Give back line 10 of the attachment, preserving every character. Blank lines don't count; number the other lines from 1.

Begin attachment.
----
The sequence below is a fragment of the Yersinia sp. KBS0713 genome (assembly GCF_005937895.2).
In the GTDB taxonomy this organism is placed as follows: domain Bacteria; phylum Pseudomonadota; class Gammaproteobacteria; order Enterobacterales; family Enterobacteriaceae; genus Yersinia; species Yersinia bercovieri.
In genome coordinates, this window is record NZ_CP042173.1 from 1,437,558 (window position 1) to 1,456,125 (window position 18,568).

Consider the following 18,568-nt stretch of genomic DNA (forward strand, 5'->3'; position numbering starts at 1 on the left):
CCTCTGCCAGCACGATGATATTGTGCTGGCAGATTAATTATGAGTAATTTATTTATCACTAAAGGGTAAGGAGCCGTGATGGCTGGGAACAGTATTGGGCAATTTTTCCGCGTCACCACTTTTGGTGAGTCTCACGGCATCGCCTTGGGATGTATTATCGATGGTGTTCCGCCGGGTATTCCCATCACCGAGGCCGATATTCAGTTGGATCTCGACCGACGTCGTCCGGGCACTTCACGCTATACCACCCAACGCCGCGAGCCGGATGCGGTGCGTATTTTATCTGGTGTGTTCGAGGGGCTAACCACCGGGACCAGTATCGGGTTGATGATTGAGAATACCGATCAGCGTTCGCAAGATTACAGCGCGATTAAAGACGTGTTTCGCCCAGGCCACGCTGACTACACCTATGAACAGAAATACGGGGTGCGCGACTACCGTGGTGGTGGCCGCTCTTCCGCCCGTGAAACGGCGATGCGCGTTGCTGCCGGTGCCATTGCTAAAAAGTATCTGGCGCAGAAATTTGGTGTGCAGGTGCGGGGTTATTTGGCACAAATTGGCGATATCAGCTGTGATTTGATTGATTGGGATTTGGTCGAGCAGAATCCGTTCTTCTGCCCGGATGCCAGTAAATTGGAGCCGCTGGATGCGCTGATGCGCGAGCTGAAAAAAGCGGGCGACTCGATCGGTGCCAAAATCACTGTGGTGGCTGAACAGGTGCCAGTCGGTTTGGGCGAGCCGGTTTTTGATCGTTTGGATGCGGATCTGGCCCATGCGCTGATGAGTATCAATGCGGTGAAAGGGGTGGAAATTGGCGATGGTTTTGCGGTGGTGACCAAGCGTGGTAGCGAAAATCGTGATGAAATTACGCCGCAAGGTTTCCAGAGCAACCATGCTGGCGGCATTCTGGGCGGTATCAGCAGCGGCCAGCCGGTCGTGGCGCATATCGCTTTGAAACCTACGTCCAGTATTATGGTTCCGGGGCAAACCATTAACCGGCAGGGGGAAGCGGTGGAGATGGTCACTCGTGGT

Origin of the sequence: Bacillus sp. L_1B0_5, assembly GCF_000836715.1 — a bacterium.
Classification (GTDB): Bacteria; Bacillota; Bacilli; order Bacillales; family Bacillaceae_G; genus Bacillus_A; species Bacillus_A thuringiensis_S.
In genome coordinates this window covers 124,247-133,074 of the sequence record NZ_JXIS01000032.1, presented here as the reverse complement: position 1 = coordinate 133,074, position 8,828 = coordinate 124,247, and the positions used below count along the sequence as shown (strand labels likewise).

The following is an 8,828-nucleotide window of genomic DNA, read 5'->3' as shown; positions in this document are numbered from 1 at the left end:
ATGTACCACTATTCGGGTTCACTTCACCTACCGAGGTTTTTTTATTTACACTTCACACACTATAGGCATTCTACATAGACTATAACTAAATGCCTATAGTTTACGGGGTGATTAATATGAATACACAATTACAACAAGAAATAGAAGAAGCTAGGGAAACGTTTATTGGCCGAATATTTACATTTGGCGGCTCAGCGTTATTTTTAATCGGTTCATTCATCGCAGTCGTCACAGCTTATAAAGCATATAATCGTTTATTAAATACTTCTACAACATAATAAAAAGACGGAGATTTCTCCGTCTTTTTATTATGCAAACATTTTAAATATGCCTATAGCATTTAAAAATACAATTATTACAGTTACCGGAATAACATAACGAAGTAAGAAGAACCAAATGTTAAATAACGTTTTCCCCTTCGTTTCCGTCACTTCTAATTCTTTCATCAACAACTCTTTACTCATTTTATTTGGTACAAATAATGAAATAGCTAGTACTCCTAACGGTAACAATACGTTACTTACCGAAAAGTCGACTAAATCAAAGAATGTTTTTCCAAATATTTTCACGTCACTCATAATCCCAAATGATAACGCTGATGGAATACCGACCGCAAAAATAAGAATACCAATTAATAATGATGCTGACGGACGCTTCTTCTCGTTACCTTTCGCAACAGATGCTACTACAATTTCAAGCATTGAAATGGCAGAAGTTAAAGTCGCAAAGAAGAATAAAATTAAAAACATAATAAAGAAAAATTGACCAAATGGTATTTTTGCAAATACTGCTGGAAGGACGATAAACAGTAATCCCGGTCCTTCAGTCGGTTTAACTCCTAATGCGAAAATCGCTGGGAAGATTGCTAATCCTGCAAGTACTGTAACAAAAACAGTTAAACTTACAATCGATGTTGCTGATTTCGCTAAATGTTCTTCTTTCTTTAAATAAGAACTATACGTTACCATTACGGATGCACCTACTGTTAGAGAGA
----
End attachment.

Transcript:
ATGTACCACTATTCGGGTTCACTTCACCTACCGAGGTTTTTTTATTTACACTTCACACACTATAGGCATTCTACATAGACTATAACTAAATGCCTATAGTTTACGGGGTGATTAATATGAATACACAATTACAACAAGAAATAGAAGAAGCTAGGGAAACGTTTATTGGCCGAATATTTACATTTGGCGGCTCAGCGTTATTTTTAATCGGTTCATTCATCGCAGTCGTCACAGCTTATAAAGCATATAATCGTTTATTAAATACTTCTACAACATAATAAAAAGACGGAGATTTCTCCGTCTTTTTATTATGCAAACATTTTAAATATGCCTATAGCATTTAAAAATACAATTATTACAGTTACCGGAATAACATAACGAAGTAAGAAGAACCAAATGTTAAATAACGTTTTCCCCTTCGTTTCCGTCACTTCTAATTCTTTCATCAACAACTCTTTACTCATTTTATTTGGTACAAATAATGAAATAGCTAGTACTCCTAACGGTAACAATACGTTACTTACCGAAAAGTCGACTAAATCAAAGAATGTTTTTCCAAATATTTTCACGTCACTCATAATCCCAAATGATAACGCTGATGGAATACCGACCGCAAAAATAAGAATACCAATTAATAATGATGCTGACGGACGCTTCTTCTCGTTACCTTTCGCAACAGATGCTACTACAATTTCAAGCATTGAAATGGCAGAAGTTAAAGTCGCAAAGAAGAATAAAATTAAAAACATAATAAAGAAAAATTGACCAAATGGTATTTTTGCAAATACTGCTGGAAGGACGATAAACAGTAATCCCGGTCCTTCAGTCGGTTTAACTCCTAATGCGAAAATCGCTGGGAAGATTGCTAATCCTGCAAGTACTGTAACAAAAACAGTTAAACTTACAATCGATGTTGCTGATTTCGCTAAATGTTCTTCTTTCTTTAAATAAGAACTATACGTTACCATTACGGATGCACCTACTGTTAGAGAGA